Wednesday May 5, 2021
Wednesday morning started like the others sunny and bright. Today’s morning lecture greeted us with the challenge of creating the complex food web of the epipelagic zone only using a brief outline and an article we read the night before. The epipelagic zone is the area at the surface of the ocean where the light can reach. Professor Sensenig went over the history and classification of plankton. We learned that many creatures, including sunfish, fall into a category of plankton. Copepods are a key creature in sustaining this system, being a major food source of many other plankton.
When our lecture was finished our real work began. The group boarded the boat with our snorkel gear and our packed lunches in hand, ready to face our day trip to Old Dan Bank. While there, Ryan proposed a competition between groups to locate any new species we haven’t located yet. People quickly hopped in looking for anything new. After about an hour everyone gathered on the boat to identify what we found. There was a nice variety ranging from the smallest invertebrates, such as crabs and snails, to something larger i.e. a queen conch.
After identification everyone ate their lunches and got back to work solving some kinks in their methods for their final research projects that will be completed in the fall. Some people started with looking into the seagrass beds for epiphytes and crabs. While others observed the areas around boat scars; marks left by propellers going through the Old Dan Bank.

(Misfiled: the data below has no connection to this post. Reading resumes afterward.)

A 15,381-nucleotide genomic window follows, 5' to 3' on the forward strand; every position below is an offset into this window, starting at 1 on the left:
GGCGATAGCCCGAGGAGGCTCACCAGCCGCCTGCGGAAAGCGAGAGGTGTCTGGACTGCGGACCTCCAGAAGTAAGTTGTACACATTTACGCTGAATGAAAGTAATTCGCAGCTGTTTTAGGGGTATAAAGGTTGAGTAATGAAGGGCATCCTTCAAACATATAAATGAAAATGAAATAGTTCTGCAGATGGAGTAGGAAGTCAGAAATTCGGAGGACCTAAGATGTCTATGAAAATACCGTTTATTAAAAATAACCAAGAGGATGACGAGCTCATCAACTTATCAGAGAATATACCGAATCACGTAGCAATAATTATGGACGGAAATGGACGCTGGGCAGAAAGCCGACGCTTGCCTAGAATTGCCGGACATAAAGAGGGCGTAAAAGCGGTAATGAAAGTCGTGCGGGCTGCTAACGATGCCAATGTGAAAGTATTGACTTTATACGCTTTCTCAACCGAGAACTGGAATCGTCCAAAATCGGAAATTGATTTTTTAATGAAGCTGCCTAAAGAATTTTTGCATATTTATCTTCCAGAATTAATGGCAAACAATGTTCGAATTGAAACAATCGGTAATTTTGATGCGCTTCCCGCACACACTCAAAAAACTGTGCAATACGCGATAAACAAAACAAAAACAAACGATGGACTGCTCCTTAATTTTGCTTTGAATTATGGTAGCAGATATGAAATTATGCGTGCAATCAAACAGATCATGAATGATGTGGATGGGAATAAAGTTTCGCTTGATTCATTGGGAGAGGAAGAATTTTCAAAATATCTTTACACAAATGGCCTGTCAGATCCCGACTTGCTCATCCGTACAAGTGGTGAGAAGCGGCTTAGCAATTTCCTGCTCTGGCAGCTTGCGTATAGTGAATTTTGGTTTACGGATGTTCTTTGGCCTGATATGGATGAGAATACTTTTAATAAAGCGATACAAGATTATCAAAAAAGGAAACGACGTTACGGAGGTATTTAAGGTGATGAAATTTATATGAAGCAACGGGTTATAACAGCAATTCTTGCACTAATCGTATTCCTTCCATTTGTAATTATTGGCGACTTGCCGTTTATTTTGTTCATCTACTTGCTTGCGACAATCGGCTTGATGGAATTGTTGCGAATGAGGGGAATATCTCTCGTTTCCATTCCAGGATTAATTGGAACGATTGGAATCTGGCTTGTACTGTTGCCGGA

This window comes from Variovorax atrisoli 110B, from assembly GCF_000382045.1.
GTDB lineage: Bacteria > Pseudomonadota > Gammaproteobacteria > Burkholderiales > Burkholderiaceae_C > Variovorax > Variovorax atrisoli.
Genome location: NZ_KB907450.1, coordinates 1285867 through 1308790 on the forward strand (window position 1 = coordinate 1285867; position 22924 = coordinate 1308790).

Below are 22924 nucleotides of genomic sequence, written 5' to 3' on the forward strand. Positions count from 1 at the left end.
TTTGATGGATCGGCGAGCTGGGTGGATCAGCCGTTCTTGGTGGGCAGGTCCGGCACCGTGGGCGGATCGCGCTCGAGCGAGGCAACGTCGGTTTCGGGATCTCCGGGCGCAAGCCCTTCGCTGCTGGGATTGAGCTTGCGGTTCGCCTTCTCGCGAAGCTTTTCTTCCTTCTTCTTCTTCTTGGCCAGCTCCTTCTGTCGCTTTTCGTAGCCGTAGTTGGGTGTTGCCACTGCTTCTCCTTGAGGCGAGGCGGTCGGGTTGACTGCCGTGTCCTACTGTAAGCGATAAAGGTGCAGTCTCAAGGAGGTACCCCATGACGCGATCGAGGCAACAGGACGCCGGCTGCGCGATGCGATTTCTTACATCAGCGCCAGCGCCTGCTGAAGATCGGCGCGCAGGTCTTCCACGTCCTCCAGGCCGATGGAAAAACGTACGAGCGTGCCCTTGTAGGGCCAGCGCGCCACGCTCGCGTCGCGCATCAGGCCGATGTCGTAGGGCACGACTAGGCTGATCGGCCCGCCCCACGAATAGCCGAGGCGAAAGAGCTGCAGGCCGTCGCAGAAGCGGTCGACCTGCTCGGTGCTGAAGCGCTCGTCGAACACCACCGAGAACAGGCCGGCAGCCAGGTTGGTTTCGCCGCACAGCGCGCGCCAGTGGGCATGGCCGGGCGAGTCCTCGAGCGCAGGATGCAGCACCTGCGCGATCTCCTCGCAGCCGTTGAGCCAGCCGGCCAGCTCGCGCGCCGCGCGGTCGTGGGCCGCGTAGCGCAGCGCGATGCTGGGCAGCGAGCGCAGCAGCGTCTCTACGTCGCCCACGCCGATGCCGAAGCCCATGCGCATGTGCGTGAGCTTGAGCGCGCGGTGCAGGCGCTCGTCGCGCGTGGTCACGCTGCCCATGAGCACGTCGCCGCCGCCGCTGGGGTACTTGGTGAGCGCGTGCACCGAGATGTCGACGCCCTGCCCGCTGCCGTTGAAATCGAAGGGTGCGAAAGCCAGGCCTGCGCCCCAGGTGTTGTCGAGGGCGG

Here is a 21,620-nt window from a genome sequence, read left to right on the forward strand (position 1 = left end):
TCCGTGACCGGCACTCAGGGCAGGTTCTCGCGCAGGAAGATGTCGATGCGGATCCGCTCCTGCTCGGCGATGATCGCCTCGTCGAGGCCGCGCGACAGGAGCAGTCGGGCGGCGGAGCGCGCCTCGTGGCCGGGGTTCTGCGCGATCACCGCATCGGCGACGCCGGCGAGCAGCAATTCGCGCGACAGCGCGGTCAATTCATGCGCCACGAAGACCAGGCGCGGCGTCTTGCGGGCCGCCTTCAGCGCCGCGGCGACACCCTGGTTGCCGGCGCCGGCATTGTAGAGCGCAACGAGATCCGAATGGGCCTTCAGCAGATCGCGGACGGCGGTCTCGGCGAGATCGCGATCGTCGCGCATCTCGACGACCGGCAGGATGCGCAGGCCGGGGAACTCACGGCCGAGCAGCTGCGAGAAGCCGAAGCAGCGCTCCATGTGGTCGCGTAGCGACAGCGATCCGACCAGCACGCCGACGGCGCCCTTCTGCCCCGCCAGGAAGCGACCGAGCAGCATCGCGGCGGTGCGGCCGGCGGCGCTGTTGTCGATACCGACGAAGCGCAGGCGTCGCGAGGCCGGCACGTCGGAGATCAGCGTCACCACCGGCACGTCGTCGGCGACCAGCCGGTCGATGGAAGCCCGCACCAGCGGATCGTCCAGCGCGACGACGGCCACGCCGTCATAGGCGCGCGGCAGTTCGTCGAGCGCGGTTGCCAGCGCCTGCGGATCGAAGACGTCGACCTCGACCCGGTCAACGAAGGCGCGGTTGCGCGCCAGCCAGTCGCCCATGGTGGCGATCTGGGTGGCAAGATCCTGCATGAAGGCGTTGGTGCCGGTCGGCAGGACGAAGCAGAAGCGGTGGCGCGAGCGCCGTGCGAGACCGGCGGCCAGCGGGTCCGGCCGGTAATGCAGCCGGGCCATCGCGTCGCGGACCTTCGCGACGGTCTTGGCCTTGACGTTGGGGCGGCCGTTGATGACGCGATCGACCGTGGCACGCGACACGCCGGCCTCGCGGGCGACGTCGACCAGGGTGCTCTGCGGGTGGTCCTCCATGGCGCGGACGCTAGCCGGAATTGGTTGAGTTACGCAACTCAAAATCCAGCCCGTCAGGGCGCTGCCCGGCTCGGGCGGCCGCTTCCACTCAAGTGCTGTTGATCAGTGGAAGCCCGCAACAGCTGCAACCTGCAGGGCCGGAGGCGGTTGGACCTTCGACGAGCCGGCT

On the way back we conducted a couple more labs. The first one tied into the lecture looking at plankton. Using plankton nets we towed behind the boat, we collected microscopic plankton in the water. We used both a coarse and fine net to collect different size of plankton. We stored the collected samples in jars to be looked at under a microscope, which we did later that evening. The other lab involved scooping clumps of floating sargassum out of the water. Sargassum is a brown algae, which is unique in that it has air sacs that allow it to float on the surface, which can form these large mats in the water. These mats can be home to various organisms, which is what we were trying to find. We found a bunch of crabs and shrimp, with my group finding a juvenile fish. This completed the main activities for the day.
Arriving home provided a much needed break from all the work completed today. I found today to be exciting, especially when I found two queen conchs. I’m glad that I have this opportunity to experience all this marine life.
- Trey Santiago ’22 (Environmental & Marine System)